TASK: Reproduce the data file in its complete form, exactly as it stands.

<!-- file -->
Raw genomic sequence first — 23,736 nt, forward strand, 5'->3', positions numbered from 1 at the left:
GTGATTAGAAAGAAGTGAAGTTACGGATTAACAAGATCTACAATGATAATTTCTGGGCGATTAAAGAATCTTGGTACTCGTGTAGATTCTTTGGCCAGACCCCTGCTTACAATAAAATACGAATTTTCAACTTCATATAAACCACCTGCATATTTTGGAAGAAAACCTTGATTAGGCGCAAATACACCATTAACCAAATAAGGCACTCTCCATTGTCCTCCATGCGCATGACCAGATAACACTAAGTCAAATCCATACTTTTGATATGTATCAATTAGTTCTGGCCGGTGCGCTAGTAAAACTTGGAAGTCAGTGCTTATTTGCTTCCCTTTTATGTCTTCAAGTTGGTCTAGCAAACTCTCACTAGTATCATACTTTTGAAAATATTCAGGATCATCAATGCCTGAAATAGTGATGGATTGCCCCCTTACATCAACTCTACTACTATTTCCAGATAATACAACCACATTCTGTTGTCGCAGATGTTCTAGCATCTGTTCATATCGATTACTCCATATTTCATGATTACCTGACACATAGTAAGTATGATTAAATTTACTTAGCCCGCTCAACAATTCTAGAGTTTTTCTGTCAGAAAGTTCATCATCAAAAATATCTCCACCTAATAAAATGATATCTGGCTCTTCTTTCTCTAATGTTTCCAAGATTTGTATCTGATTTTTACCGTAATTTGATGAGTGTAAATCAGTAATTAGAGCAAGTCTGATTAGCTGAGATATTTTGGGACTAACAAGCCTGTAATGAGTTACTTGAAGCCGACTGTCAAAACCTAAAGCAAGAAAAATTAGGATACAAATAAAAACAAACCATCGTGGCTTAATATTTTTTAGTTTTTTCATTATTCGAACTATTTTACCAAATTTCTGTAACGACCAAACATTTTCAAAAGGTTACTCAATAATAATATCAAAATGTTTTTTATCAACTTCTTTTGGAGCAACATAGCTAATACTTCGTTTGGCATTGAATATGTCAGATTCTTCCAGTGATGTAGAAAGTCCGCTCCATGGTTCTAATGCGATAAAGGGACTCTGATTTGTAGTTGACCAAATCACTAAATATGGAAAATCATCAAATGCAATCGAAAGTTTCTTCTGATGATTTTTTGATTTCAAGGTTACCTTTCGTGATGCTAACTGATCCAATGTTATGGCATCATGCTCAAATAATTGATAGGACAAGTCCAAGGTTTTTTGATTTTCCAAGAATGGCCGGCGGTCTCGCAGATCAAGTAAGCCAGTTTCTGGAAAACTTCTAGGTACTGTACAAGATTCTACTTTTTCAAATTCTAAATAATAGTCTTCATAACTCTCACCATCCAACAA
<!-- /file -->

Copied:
Raw genomic sequence first — 23,736 nt, forward strand, 5'->3', positions numbered from 1 at the left:
GTGATTAGAAAGAAGTGAAGTTACGGATTAACAAGATCTACAATGATAATTTCTGGGCGATTAAAGAATCTTGGTACTCGTGTAGATTCTTTGGCCAGACCCCTGCTTACAATAAAATACGAATTTTCAACTTCATATAAACCACCTGCATATTTTGGAAGAAAACCTTGATTAGGCGCAAATACACCATTAACCAAATAAGGCACTCTCCATTGTCCTCCATGCGCATGACCAGATAACACTAAGTCAAATCCATACTTTTGATATGTATCAATTAGTTCTGGCCGGTGCGCTAGTAAAACTTGGAAGTCAGTGCTTATTTGCTTCCCTTTTATGTCTTCAAGTTGGTCTAGCAAACTCTCACTAGTATCATACTTTTGAAAATATTCAGGATCATCAATGCCTGAAATAGTGATGGATTGCCCCCTTACATCAACTCTACTACTATTTCCAGATAATACAACCACATTCTGTTGTCGCAGATGTTCTAGCATCTGTTCATATCGATTACTCCATATTTCATGATTACCTGACACATAGTAAGTATGATTAAATTTACTTAGCCCGCTCAACAATTCTAGAGTTTTTCTGTCAGAAAGTTCATCATCAAAAATATCTCCACCTAATAAAATGATATCTGGCTCTTCTTTCTCTAATGTTTCCAAGATTTGTATCTGATTTTTACCGTAATTTGATGAGTGTAAATCAGTAATTAGAGCAAGTCTGATTAGCTGAGATATTTTGGGACTAACAAGCCTGTAATGAGTTACTTGAAGCCGACTGTCAAAACCTAAAGCAAGAAAAATTAGGATACAAATAAAAACAAACCATCGTGGCTTAATATTTTTTAGTTTTTTCATTATTCGAACTATTTTACCAAATTTCTGTAACGACCAAACATTTTCAAAAGGTTACTCAATAATAATATCAAAATGTTTTTTATCAACTTCTTTTGGAGCAACATAGCTAATACTTCGTTTGGCATTGAATATGTCAGATTCTTCCAGTGATGTAGAAAGTCCGCTCCATGGTTCTAATGCGATAAAGGGACTCTGATTTGTAGTTGACCAAATCACTAAATATGGAAAATCATCAAATGCAATCGAAAGTTTCTTCTGATGATTTTTTGATTTCAAGGTTACCTTTCGTGATGCTAACTGATCCAATGTTATGGCATCATGCTCAAATAATTGATAGGACAAGTCCAAGGTTTTTTGATTTTCCAAGAATGGCCGGCGGTCTCGCAGATCAAGTAAGCCAGTTTCTGGAAAACTTCTAGGTACTGTACAAGATTCTACTTTTTCAAATTCTAAATAATAGTCTTCATAACTCTCACCATCCAACAA